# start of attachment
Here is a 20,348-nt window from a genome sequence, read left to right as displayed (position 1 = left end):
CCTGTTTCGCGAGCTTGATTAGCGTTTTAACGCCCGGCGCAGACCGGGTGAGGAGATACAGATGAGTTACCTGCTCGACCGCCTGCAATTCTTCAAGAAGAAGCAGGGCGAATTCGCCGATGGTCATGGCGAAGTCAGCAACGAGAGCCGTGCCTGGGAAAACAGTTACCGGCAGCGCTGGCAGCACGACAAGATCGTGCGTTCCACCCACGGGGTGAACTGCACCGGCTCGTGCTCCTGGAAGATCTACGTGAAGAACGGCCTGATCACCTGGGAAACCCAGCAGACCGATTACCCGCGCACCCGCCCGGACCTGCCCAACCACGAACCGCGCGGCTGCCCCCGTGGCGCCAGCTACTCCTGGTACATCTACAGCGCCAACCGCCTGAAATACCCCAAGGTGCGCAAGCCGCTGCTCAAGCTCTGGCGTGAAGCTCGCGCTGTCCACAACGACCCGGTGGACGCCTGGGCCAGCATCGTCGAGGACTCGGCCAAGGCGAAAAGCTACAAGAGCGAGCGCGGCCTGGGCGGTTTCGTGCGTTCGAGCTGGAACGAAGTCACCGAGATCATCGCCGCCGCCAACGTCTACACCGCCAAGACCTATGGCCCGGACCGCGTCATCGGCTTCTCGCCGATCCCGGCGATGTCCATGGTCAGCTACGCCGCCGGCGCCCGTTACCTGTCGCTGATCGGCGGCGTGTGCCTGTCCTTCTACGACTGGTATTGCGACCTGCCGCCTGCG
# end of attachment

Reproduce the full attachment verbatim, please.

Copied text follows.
Here is a 20,348-nt window from a genome sequence, read left to right as displayed (position 1 = left end):
CCTGTTTCGCGAGCTTGATTAGCGTTTTAACGCCCGGCGCAGACCGGGTGAGGAGATACAGATGAGTTACCTGCTCGACCGCCTGCAATTCTTCAAGAAGAAGCAGGGCGAATTCGCCGATGGTCATGGCGAAGTCAGCAACGAGAGCCGTGCCTGGGAAAACAGTTACCGGCAGCGCTGGCAGCACGACAAGATCGTGCGTTCCACCCACGGGGTGAACTGCACCGGCTCGTGCTCCTGGAAGATCTACGTGAAGAACGGCCTGATCACCTGGGAAACCCAGCAGACCGATTACCCGCGCACCCGCCCGGACCTGCCCAACCACGAACCGCGCGGCTGCCCCCGTGGCGCCAGCTACTCCTGGTACATCTACAGCGCCAACCGCCTGAAATACCCCAAGGTGCGCAAGCCGCTGCTCAAGCTCTGGCGTGAAGCTCGCGCTGTCCACAACGACCCGGTGGACGCCTGGGCCAGCATCGTCGAGGACTCGGCCAAGGCGAAAAGCTACAAGAGCGAGCGCGGCCTGGGCGGTTTCGTGCGTTCGAGCTGGAACGAAGTCACCGAGATCATCGCCGCCGCCAACGTCTACACCGCCAAGACCTATGGCCCGGACCGCGTCATCGGCTTCTCGCCGATCCCGGCGATGTCCATGGTCAGCTACGCCGCCGGCGCCCGTTACCTGTCGCTGATCGGCGGCGTGTGCCTGTCCTTCTACGACTGGTATTGCGACCTGCCGCCTGCG